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Rather, the Moto X Play has ridges all over its home button, while the volume rocker beneath this is smooth and simple, giving your fingers an easy way to work out which button you’re pressing, which is handy.

Another design element we quite like is the way Motorola has handled the nanoSIM slot, which also conveniently has a microSD slot tucked inside.

This is one of those things we were critical of Samsung with this year, as all of its flagship phones skipped out on the option for expandable memory, which is a bit of a backflip from a company that had so happily taken expandable storage under its wing since it started competing against Apple good and properly with the Galaxy smartphones.

We’re not sure why Samsung skipped expandable memory this year, but when we checked out the recent Galaxy S6 Edge+ and Galaxy Note 5, we were even more critical, because it felt like the nanoSIM slots could have had the extra room built in for a microSD slot if it had wanted.

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Here on the Motorola X Play, we see that Motorola has made that a possibility, with a nicely designed slim and small slot featuring both bits, the nanoSIM on one side and a microSD slot on the other. It’s cute, useful, and a well designed component, and companies like Samsung need to pay attention to this one because this is a great little component.

To use the phone, obviously you need to throw in a nanoSIM here, and if you want to expand on the 16GB of storage the X Play arrives with, that microSD slot will be waiting for you.

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With the SIM installed, however, switch it on and you’ll find a fairly bright IPS screen staring back at you delivering a Full HD resolution and some shiny Android 5.1 “Lollipop” visuals your way, with Motorola keeping it pretty close to stock, or to put it simply leaving Android the way its creators — Google — imagined it to look.

That means you get several home screens if you need them, an app menu, a drop down notification bar with shortcuts for hardware controls like WiFi and brightness, and a Google Now assistance screen to the very left.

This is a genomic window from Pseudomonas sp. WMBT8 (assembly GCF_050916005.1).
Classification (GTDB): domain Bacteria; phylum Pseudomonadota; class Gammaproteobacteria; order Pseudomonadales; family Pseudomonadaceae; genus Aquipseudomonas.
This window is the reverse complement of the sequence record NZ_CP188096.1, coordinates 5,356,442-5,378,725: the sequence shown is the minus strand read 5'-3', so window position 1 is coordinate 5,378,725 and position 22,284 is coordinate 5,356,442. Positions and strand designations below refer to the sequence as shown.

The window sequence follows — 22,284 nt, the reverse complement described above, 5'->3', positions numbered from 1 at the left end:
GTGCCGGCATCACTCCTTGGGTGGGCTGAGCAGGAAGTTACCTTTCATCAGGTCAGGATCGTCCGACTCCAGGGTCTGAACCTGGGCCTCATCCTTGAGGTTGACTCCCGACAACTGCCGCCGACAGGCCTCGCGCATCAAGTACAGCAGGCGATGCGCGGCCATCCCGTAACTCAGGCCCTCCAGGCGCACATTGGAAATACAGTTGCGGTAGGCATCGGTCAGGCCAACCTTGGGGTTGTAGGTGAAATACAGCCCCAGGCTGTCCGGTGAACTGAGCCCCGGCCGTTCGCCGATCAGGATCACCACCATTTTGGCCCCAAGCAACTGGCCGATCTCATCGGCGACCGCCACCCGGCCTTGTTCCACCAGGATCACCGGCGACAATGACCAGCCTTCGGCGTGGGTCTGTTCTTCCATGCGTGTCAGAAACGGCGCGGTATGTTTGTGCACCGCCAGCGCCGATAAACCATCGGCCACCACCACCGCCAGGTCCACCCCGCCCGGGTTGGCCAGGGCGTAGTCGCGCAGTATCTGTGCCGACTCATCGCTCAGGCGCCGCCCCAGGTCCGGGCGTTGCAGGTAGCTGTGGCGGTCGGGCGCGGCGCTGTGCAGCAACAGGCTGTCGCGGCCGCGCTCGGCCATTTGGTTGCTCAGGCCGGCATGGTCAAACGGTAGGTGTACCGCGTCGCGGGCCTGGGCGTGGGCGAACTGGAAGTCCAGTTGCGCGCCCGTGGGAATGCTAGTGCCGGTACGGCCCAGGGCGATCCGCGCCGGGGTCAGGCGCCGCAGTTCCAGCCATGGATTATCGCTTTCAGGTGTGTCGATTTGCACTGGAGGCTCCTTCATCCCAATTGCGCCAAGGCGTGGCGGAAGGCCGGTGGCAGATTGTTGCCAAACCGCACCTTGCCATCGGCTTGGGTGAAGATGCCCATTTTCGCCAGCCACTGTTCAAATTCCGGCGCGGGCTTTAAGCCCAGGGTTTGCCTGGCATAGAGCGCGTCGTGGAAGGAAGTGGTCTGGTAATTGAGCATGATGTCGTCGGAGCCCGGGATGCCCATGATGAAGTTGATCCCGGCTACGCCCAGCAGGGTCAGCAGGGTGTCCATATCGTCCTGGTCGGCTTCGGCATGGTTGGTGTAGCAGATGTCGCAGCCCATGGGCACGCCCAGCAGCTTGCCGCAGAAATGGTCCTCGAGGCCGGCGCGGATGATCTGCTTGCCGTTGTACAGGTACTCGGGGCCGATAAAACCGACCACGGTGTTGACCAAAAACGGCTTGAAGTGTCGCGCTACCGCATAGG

In fact, if you’re already familiar with the Google Now launcher made for Android, the experience offered here is much the same, though it feels more up to date than even that alternative launcher can provide.

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This includes a change on the app menu, with your four most used apps sitting at the top of the menu, while the rest no longer flow from left to right, but rather up and down, your finger taking you quickly down the list using the letter-connected scroller on the right side if you have a burning desire to get to an app beginning with “Y” quickly.

Android itself performs well enough with the Snapdragon 615 under the hood, and you’ll find most of the apps you’re working with load without problems, though you may find a spot of lag here and there every so often.

Fortunately, clearing out apps is easy — the square multitasking button gets you the apps that are sitting in resident memory, and you can swipe them out left and right to get rid of them, or alternatively hit the “x” button to kill them — and this helps speed things up a bit.

Most of the time you won’t have any problems, though, and Android just zips along, with Motorola’s tweaks and tuning to the phone generally making the X feel decent enough.

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Mobile performance is also pretty solid, with what feels like a Category 4 modem thrown into this handset, delivering speed tests of between 35 and 121Mbps on Telstra’s 4GX network in Sydney’s CBD, which should be well and truly fast enough for anything you have planned.

Motorola has also brought over one of its special sauce technologies to the X Play, and that’s the “Active Display” technology.